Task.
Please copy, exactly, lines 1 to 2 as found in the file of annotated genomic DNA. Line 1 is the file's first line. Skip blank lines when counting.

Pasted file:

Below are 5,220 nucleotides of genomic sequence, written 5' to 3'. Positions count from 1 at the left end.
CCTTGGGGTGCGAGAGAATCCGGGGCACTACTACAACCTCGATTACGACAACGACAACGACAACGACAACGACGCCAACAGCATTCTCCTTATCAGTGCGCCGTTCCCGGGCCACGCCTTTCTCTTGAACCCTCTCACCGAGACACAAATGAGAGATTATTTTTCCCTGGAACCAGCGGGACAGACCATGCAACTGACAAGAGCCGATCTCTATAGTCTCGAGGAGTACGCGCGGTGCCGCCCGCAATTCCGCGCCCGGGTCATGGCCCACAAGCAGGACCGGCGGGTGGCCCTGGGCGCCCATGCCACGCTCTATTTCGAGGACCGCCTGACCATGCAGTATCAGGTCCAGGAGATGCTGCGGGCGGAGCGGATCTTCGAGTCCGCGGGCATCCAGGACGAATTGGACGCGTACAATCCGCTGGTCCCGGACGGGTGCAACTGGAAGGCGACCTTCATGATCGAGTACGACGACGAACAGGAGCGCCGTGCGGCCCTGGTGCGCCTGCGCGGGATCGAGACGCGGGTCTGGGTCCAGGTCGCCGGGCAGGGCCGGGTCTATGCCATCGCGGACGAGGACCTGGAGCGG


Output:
Below are 5,220 nucleotides of genomic sequence, written 5' to 3'. Positions count from 1 at the left end.
CCTTGGGGTGCGAGAGAATCCGGGGCACTACTACAACCTCGATTACGACAACGACAACGACAACGACAACGACGCCAACAGCATTCTCCTTATCAGTGCGCCGTTCCCGGGCCACGCCTTTCTCTTGAACCCTCTCACCGAGACACAAATGAGAGATTATTTTTCCCTGGAACCAGCGGGACAGACCATGCAACTGACAAGAGCCGATCTCTATAGTCTCGAGGAGTACGCGCGGTGCCGCCCGCAATTCCGCGCCCGGGTCATGGCCCACAAGCAGGACCGGCGGGTGGCCCTGGGCGCCCATGCCACGCTCTATTTCGAGGACCGCCTGACCATGCAGTATCAGGTCCAGGAGATGCTGCGGGCGGAGCGGATCTTCGAGTCCGCGGGCATCCAGGACGAATTGGACGCGTACAATCCGCTGGTCCCGGACGGGTGCAACTGGAAGGCGACCTTCATGATCGAGTACGACGACGAACAGGAGCGCCGTGCGGCCCTGGTGCGCCTGCGCGGGATCGAGACGCGGGTCTGGGTCCAGGTCGCCGGGCAGGGCCGGGTCTATGCCATCGCGGACGAGGACCTGGAGCGG